Russian President Vladimir Putin (left) U.S. President Joe Biden and last met face to face in Geneva in June.
U.S. President Joe Biden and Russian President Vladimir Putin will hold a secure video call on December 7 to discuss Ukraine and other topics, the White House and Kremlin have confirmed.
The virtual meeting comes amid growing international concern about Moscow’s intentions as NATO and Western military and intelligence officials cite a major Russian military buildup near the Ukrainian border.
Washington and Kyiv say Moscow has amassed tens of thousands of troops along with tanks and artillery in western Russia and could be planning an offensive as early as January.
Reuters quoted an unnamed administration official as saying Biden plans to stress U.S. concerns about the Russian military activity and U.S. support for Ukraine’s sovereignty and territorial integrity.
On December 2, Biden said he was working on a set of initiatives to make it "very, very difficult" for Putin to escalate militarily against Ukraine.
Ukraine has been fighting a seven-year war against Kremlin-backed separatists in eastern Ukraine since Russia forcibly seized Crimea in 2014.
The unnamed White House official said Biden and Putin would also discuss a wide range of other topics.
Russia has lent diplomatic and military support to another former Soviet republic, Belarus, amid a 16-month crackdown on protests that followed the disputed reelection claim of Alyaksandr Lukashenka to a sixth presidential term.
A crisis has simmered at Belarus’s border with EU members Lithuania, Latvia, and Poland since Minsk increased direct flights from the Middle East in what the European Union has called a "weaponization" of third-country migrants.
While Ukraine has estimated around 95,000 Russian troops are currently near its borders, the U.S. intelligence assessment put the current number at 70,000 but predicted a potentially higher buildup.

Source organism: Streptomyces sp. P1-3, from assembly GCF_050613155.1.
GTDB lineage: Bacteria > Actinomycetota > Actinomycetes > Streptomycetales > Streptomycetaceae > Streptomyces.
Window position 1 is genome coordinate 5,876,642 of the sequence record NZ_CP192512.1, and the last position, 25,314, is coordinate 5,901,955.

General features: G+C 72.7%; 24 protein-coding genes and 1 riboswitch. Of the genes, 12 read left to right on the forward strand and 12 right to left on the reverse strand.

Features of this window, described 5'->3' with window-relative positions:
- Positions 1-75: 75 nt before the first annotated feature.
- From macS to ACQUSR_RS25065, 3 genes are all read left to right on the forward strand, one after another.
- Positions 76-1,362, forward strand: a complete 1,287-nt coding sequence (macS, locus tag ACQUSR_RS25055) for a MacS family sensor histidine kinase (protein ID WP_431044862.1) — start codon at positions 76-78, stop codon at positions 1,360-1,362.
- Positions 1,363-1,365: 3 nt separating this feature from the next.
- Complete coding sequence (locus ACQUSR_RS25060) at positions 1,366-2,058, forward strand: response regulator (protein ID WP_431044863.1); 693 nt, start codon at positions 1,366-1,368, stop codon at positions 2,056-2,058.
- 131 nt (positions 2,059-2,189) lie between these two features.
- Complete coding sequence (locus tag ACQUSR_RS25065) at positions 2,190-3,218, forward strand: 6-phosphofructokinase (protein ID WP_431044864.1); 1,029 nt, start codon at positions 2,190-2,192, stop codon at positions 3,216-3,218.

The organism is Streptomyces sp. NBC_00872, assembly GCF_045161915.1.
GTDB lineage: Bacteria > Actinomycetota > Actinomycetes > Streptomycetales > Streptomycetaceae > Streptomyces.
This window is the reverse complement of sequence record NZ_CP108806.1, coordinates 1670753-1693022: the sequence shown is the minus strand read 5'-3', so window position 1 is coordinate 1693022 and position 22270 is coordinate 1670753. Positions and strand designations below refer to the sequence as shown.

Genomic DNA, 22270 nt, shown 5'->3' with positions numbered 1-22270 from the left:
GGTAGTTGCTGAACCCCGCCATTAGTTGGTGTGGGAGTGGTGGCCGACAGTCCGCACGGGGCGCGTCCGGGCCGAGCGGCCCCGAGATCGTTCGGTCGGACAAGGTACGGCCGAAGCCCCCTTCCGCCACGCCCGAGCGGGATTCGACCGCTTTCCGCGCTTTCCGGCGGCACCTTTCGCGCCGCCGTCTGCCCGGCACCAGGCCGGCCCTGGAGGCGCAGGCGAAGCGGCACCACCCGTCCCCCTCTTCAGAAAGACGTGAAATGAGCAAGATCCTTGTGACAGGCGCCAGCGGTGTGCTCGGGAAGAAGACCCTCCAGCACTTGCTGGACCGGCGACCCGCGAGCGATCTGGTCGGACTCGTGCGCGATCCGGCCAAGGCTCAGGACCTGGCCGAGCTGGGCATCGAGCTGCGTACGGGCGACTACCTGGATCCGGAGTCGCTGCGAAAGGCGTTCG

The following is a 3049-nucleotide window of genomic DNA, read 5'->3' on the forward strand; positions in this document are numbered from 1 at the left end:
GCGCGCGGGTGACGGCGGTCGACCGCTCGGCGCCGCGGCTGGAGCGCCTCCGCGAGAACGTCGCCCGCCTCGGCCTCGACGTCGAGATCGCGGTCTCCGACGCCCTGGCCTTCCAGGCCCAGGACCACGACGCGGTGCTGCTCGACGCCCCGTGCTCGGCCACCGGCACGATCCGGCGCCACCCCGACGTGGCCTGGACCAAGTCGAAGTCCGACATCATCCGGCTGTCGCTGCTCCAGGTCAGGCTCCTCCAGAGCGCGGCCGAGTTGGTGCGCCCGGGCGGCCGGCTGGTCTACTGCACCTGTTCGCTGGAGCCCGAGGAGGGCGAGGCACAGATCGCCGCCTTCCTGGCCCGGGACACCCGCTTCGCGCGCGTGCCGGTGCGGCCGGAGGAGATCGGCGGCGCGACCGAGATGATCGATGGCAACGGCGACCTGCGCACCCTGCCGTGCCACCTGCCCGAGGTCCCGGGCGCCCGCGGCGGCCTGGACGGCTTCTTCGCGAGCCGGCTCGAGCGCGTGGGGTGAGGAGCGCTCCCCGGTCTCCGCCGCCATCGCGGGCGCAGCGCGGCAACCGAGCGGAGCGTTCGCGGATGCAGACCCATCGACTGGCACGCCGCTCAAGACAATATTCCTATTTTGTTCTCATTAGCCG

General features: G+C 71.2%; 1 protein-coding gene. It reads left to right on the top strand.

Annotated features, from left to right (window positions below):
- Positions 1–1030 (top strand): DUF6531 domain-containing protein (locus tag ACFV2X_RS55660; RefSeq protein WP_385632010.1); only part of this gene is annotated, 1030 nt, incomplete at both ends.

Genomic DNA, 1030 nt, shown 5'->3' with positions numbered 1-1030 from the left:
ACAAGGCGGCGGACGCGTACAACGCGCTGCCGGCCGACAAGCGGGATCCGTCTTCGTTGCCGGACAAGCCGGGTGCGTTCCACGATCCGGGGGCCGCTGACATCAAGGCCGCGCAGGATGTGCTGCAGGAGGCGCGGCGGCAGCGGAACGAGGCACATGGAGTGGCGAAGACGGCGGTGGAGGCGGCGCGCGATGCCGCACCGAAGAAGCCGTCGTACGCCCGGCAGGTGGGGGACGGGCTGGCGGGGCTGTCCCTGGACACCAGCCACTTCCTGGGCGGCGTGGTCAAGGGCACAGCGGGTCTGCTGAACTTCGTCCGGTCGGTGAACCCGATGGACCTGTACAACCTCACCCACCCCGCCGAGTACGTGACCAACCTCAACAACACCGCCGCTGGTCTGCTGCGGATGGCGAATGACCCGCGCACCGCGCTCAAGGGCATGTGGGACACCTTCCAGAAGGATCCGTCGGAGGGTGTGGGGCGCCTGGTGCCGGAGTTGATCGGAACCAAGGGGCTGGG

U.S. officials have said they were uncertain of Russia’s motives and whether Putin has made the political-military decision to stage an offensive.
Some analysts say Russia is saber-rattling to extract concessions on potential NATO expansion — to say, Ukraine or Georgia — or weapons shipments to Ukraine.
At a NATO ministerial in Latvia on December 1, Secretary of State Antony Blinken threatened "a range of high impact economic measures that we’ve refrained from using in the past."
Biden and Putin met in June at Lake Geneva with bilateral relations at what both sides agreed were a post-Cold War low.
Putin has alluded to that meeting, demanding legally binding guarantees about security at its borders and ruling out the eastward expansion of NATO.
The Kremlin said on December 4 that the video call with Biden would include discussions of bilateral ties and the implementation of agreements reached at the Geneva summit.
The White House said this week that "NATO member states decide who is a member of NATO, not Russia."
Biden said on December 3 that his administration was in "constant contact" with Ukraine and European allies about the situation.
Moscow insists it is not a participant to the conflict in eastern Ukraine despite strong evidence of troop, weapons, and other forms of support for the separatists.
Tensions between the two post-Soviet neighbors have simmered amid the seven-year conflict, but skyrocketed amid reports of a Russian troop buildup in the spring and then again in recent weeks.
On December 3, Ukrainian Defense Minister Oleksiy Reznikov told lawmakers that the country’s intelligence had assessed that the "likelihood of large-scale escalation by Russia exists."
"The most likely time to reach readiness for escalation will be the end of January," Reznikov said.
The Washington Post reported on December 3 that Washington and Moscow had quietly broken months of disagreement over the granting of Russian visas for U.S. Embassy personnel in a meeting in Vienna.
It quoted unnamed officials and said the agreement still had to be finalized.
Activists in the western Ukrainian city of Lviv this week demanded that authorities there search and close the premises of the local Russian Consulate, accusing the Russian diplomatic presence there of threatening Ukrainian security and illegally occupying the premises.
With reporting by Reuters, Interfax, and RFE/RL’s Ukrainian Service